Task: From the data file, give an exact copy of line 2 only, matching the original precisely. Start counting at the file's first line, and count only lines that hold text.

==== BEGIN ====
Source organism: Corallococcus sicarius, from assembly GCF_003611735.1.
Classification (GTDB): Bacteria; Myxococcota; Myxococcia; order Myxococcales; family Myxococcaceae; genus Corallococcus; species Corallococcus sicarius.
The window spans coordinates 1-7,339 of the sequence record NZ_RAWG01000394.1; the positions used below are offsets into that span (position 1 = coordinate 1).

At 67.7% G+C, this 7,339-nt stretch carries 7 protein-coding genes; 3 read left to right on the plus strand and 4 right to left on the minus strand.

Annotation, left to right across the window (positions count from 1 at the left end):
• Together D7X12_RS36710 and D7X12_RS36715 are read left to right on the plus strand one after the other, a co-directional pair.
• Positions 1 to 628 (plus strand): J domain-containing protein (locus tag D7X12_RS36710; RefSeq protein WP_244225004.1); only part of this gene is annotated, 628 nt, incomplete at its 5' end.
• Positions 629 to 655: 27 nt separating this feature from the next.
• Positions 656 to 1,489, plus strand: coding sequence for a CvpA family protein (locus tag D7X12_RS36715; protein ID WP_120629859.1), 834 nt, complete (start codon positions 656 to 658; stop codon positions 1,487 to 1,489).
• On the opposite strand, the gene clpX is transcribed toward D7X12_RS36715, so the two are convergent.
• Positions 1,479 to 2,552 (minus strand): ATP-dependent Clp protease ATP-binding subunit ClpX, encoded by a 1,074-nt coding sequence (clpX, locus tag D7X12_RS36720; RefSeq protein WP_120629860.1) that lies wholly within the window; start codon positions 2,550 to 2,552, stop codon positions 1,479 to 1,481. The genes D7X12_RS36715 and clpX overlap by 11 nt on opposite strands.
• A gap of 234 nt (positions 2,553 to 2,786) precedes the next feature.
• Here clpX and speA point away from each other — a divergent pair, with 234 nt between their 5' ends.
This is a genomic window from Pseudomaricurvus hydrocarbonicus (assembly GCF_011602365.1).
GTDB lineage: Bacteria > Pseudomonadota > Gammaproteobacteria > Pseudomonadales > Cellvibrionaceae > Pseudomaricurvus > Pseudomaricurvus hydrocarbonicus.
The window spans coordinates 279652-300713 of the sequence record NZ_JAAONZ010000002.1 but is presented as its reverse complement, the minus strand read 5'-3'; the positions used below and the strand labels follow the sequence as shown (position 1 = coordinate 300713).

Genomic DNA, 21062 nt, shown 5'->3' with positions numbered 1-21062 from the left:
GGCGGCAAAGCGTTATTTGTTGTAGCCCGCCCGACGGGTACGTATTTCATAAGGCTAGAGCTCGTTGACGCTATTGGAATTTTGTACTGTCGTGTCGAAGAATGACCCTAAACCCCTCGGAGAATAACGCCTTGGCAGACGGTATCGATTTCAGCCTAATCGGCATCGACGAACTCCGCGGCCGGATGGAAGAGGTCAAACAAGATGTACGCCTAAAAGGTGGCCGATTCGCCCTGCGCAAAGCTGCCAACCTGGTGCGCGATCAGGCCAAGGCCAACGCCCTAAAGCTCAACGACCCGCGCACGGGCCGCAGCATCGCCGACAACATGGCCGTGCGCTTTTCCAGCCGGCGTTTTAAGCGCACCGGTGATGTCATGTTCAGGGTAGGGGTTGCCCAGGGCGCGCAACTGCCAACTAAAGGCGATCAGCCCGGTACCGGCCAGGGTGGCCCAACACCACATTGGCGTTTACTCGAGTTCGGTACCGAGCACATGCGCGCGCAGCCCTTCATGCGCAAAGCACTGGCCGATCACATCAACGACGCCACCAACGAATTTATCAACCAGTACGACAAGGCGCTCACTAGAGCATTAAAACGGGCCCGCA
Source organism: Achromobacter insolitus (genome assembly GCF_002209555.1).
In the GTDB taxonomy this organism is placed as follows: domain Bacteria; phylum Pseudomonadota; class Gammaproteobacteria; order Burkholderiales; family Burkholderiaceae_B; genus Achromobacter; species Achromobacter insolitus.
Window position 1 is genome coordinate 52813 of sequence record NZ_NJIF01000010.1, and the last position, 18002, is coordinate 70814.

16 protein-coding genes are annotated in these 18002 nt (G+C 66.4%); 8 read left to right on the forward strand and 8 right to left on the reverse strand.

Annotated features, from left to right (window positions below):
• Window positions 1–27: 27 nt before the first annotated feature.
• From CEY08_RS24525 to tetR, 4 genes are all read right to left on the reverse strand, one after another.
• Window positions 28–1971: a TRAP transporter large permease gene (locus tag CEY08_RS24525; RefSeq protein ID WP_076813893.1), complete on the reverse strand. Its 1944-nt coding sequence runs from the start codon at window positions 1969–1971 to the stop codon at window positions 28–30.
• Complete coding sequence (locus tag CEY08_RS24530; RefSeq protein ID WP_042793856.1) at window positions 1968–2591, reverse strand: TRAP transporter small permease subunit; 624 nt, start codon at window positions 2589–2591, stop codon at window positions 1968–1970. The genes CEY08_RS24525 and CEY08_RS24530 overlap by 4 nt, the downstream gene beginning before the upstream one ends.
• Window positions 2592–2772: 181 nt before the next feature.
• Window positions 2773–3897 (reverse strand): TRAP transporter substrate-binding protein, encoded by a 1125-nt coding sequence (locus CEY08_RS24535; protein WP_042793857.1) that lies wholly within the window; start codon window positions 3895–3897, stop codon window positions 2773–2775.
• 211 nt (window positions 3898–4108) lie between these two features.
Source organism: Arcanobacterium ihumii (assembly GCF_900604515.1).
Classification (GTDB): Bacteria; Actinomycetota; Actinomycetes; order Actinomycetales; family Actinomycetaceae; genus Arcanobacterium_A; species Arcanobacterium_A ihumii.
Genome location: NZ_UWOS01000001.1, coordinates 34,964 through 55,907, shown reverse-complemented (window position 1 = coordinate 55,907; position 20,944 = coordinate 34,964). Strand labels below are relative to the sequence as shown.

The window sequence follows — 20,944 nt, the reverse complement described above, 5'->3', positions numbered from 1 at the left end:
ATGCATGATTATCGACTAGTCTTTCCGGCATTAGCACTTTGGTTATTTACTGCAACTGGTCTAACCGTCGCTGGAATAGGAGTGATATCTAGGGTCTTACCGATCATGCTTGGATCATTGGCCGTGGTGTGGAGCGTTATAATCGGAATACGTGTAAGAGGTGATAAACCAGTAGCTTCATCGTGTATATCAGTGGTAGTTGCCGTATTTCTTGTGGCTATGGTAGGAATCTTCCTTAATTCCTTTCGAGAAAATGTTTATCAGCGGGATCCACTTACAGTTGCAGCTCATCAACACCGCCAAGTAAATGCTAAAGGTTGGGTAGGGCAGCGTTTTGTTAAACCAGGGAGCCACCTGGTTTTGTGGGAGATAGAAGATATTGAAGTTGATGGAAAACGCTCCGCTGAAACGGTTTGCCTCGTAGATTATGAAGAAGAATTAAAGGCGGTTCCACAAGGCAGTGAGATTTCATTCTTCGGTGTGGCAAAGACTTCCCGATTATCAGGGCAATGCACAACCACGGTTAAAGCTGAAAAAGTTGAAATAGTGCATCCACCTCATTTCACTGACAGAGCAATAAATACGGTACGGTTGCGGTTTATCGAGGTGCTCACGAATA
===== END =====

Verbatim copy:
Classification (GTDB): Bacteria; Myxococcota; Myxococcia; order Myxococcales; family Myxococcaceae; genus Corallococcus; species Corallococcus sicarius.